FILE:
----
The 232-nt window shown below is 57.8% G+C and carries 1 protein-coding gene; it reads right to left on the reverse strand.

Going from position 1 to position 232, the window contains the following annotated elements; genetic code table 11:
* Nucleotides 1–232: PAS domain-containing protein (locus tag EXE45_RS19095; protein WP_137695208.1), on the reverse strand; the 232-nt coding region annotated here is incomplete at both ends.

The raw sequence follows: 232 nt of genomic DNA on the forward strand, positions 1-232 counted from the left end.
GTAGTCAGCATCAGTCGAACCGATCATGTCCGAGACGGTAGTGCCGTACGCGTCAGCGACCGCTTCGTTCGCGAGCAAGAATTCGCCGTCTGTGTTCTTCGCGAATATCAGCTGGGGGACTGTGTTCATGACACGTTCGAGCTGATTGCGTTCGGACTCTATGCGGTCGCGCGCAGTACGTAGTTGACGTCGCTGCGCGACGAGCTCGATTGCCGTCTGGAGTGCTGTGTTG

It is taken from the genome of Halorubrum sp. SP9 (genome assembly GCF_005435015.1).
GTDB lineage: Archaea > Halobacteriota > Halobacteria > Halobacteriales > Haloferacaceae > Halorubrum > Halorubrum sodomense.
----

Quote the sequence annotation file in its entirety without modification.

The 232-nt window shown below is 57.8% G+C and carries 1 protein-coding gene; it reads right to left on the reverse strand.

Going from position 1 to position 232, the window contains the following annotated elements; genetic code table 11:
* Nucleotides 1–232: PAS domain-containing protein (locus tag EXE45_RS19095; protein WP_137695208.1), on the reverse strand; the 232-nt coding region annotated here is incomplete at both ends.

The raw sequence follows: 232 nt of genomic DNA on the forward strand, positions 1-232 counted from the left end.
GTAGTCAGCATCAGTCGAACCGATCATGTCCGAGACGGTAGTGCCGTACGCGTCAGCGACCGCTTCGTTCGCGAGCAAGAATTCGCCGTCTGTGTTCTTCGCGAATATCAGCTGGGGGACTGTGTTCATGACACGTTCGAGCTGATTGCGTTCGGACTCTATGCGGTCGCGCGCAGTACGTAGTTGACGTCGCTGCGCGACGAGCTCGATTGCCGTCTGGAGTGCTGTGTTG

It is taken from the genome of Halorubrum sp. SP9 (genome assembly GCF_005435015.1).
GTDB lineage: Archaea > Halobacteriota > Halobacteria > Halobacteriales > Haloferacaceae > Halorubrum > Halorubrum sodomense.